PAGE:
My mother began preparing for the event. She booked a hall in Vienna. My aunts and uncles called to ask what presents I wanted. I sat in front of the flickering television in my mother’s bedroom, dreading the buzzer. The hour on Sunday before Mr. Wolf was scheduled to arrive now included a flurry of activity during ad breaks of Lost in Space or 20,000 Leagues Under the Sea. These were spasms of homework, nervous twitches stored up from all the times when I was meant to be practicing.
“You know, I’ve never had a student fail with me,” Mr. Wolf said in class. He scratched his forearm, fingers running through a straggly thatch of black-grey hair. Underneath them, thick lines of bluish-green ink formed a row of numbers above an inverted triangle. “I had one boy whose parents swore would never do Bar Mitzvah. He couldn’t read Hebrew, had never seen it in his life. And…” A finger shot up from the table for emphasis. “… he had only six weeks to study. But with me, in less than a month he was ready and did a beautiful parasha.” In my case, he said, there was nothing to worry about: I was smart; that boy had been an idiot.
In the following weeks, Mr. Wolf’s list of miracle children grew longer. This one had suffered from stage fright. That one’s first teacher had died before they even started preparing. Their time shrank: only two months, a month and a half, three weeks. No matter.
All had been saved by the tapes. Mr. Wolf made them for every student, happily dictating for hours on end. It was like having an ecstatic Czech genie trapped in a Sony Clear Voice, obeying only the command to stop or start singing. And when I pressed the Play button, all I had to do was obey, and Mr. Wolf would have another successful launch.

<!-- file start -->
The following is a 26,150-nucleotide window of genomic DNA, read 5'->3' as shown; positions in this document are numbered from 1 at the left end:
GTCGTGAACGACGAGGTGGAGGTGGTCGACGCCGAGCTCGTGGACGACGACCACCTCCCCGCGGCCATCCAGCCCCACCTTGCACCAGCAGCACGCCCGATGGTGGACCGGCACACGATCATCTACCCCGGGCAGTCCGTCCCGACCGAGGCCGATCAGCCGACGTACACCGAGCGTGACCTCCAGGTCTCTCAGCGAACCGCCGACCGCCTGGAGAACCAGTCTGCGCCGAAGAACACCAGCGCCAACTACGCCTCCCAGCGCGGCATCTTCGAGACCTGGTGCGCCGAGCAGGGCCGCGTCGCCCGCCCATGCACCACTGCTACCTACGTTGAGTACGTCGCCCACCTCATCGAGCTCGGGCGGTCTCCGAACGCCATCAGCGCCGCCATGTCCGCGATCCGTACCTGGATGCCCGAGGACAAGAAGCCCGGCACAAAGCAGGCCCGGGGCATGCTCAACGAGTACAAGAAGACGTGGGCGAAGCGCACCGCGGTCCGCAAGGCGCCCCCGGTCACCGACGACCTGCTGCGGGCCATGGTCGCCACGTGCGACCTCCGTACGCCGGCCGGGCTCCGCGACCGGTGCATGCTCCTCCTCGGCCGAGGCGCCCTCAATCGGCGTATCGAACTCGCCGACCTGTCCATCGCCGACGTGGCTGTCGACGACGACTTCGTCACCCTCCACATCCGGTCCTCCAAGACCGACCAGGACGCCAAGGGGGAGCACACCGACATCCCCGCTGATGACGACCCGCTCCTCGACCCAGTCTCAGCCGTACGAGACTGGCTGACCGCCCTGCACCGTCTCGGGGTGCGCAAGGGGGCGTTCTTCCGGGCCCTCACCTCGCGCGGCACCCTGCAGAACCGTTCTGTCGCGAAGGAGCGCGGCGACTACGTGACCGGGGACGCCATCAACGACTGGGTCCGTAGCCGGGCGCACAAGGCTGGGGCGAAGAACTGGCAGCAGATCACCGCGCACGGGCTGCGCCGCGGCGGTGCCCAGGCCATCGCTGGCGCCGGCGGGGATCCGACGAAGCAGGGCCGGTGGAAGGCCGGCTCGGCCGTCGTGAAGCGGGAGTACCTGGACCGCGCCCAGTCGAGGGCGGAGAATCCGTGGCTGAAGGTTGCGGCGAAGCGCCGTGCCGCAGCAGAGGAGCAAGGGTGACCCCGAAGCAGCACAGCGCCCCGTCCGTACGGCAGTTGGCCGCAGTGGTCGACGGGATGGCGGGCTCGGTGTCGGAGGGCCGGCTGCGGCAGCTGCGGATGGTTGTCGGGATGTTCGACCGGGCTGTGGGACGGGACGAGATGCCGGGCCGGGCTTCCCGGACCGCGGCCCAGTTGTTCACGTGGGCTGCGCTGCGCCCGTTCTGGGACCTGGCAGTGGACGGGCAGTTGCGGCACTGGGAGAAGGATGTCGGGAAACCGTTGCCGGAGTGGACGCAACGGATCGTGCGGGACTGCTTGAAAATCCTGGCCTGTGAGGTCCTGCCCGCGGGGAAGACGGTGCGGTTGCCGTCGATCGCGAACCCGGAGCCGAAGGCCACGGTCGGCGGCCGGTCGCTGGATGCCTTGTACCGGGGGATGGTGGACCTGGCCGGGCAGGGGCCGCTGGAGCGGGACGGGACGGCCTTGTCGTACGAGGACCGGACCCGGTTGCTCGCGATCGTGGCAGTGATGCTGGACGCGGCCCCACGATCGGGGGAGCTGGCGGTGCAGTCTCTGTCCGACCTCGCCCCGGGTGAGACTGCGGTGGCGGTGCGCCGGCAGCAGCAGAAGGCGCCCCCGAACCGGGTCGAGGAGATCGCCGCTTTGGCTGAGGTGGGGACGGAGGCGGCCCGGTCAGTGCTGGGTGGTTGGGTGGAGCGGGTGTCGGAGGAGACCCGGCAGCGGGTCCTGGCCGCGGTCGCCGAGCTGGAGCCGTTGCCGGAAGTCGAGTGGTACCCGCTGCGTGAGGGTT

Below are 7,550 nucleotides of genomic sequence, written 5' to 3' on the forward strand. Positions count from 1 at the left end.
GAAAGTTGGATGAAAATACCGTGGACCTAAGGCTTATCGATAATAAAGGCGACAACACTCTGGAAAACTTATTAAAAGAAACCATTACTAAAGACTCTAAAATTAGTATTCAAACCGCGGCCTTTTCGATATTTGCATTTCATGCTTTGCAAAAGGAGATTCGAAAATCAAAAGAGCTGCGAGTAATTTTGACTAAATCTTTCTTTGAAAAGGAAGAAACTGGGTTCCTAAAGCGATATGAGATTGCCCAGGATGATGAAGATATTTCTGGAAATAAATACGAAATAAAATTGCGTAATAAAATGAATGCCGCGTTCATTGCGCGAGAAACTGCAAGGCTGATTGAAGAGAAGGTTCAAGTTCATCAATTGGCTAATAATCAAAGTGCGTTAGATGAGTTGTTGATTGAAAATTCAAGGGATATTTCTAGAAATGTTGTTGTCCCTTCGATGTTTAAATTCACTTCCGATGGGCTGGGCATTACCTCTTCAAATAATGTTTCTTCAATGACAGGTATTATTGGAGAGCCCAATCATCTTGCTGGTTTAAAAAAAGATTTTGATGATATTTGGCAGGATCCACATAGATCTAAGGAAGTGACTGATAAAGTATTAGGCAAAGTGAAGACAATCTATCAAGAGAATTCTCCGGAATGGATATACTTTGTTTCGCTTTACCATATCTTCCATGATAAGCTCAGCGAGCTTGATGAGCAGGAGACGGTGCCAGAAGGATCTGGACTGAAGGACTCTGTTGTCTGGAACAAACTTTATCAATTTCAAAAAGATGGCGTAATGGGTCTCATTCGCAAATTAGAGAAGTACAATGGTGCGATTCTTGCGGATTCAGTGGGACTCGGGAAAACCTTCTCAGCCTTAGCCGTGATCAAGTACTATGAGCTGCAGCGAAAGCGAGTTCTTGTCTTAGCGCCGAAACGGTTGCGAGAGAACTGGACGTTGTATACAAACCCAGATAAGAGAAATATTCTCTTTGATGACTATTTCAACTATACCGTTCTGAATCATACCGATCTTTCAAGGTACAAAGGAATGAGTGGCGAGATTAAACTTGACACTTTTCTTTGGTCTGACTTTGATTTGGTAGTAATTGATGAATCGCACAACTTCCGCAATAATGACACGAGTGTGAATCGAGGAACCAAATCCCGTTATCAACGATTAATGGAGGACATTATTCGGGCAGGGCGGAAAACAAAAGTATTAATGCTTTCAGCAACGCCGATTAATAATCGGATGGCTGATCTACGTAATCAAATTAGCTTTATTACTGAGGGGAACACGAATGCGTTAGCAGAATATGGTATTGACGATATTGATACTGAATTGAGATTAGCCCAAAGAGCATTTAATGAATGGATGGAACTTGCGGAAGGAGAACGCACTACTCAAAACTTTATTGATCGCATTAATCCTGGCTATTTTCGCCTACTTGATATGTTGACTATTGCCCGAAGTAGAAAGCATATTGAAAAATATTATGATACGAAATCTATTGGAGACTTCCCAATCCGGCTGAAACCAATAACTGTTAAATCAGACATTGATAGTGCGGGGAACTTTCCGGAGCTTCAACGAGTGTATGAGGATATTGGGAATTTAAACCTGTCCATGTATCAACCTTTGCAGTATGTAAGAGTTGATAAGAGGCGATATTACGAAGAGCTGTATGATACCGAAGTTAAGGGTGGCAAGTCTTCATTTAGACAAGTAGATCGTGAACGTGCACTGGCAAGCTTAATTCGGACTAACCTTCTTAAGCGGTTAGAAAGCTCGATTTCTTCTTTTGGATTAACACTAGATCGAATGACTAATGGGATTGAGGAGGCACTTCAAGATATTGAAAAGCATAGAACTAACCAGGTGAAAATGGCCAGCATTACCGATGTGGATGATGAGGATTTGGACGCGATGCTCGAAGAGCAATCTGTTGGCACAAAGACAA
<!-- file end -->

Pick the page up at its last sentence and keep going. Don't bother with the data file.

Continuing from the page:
Months went by. And yet time didn’t seem to matter because of his awesome powers. He and I carried on in a kind of alternate universe, where time had no relation to speed and the twelve year-olds he’d salvaged seemed to float around us like dogs in Sputniks.
My father called and asked me how the preparations were coming. It was late at night, earlier for him. I told him things were going fine. He said he was glad. After he hung up, I stayed on the line, listening to the dial tone’s empty hum. I squeezed my eyes closed and let the sound reverberate, certain that I was the only one there.
“You should really be paying more attention to all of this,” my father huffed at the end of the service, folding his prayer shawl lengthways. He was back in London on his winter break. This time I’d been more sullen than ever. I’d refused a prayer book and spent the entire service staring out of the synagogue’s one open window.